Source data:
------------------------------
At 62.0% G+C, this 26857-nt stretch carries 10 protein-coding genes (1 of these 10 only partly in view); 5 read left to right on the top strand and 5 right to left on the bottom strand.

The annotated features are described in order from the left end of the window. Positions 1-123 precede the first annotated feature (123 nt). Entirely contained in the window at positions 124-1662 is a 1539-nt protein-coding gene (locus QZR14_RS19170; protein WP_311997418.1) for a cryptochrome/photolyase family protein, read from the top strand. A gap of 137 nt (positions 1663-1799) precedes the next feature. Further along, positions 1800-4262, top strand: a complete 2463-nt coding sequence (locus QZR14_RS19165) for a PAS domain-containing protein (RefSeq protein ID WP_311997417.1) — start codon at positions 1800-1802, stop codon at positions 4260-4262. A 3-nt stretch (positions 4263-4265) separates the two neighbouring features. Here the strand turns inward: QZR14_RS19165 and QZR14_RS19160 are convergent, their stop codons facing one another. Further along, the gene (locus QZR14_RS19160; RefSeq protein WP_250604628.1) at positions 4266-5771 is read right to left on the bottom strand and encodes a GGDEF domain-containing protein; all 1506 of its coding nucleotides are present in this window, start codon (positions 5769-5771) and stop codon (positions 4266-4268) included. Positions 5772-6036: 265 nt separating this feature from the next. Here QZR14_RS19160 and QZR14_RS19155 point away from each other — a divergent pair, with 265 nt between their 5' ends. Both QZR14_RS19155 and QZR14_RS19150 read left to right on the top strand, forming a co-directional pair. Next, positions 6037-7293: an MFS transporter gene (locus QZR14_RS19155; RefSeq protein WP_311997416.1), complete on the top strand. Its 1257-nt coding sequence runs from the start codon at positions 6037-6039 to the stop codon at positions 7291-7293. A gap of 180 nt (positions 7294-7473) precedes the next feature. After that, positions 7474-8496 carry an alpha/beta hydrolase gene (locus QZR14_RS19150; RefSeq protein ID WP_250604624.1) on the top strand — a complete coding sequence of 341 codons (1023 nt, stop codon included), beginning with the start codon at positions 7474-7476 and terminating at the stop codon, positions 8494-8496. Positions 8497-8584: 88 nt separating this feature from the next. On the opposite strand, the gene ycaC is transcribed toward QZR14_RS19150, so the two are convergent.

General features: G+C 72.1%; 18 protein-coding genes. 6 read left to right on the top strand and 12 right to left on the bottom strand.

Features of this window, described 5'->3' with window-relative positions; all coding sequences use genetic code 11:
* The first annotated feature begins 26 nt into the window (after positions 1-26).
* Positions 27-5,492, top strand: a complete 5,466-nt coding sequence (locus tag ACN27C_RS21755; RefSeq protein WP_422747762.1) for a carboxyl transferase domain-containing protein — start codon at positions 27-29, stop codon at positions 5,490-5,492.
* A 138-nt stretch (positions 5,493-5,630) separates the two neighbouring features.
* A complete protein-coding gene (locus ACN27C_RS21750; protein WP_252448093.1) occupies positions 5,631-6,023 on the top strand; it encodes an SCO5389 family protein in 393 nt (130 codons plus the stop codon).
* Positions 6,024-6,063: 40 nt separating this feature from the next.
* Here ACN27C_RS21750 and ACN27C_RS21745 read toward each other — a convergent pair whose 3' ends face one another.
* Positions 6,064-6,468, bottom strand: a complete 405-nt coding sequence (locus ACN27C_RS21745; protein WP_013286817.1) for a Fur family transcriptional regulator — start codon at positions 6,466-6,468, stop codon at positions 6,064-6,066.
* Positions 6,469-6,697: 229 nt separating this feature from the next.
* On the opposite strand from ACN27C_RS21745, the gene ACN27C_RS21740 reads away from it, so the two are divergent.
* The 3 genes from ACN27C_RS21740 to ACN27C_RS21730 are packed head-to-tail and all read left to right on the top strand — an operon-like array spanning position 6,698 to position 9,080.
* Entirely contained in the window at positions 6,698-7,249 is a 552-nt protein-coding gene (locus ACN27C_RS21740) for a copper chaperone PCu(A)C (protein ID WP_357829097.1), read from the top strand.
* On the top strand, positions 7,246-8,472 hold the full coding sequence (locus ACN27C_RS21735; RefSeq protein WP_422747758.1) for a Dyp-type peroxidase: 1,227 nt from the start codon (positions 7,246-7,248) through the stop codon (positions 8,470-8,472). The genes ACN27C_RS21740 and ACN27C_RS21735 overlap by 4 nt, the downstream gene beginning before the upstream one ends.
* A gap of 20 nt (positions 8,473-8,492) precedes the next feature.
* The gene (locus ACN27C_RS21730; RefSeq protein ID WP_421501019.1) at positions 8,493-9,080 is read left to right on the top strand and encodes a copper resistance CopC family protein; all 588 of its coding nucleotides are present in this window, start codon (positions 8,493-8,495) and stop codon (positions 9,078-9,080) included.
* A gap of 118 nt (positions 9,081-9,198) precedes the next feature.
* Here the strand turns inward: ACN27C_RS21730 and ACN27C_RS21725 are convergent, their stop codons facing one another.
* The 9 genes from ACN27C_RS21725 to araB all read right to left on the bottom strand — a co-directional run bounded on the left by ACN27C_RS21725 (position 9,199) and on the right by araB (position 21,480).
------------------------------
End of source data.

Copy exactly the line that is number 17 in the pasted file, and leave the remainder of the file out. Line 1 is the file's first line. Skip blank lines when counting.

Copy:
* A gap of 20 nt (positions 8,473-8,492) precedes the next feature.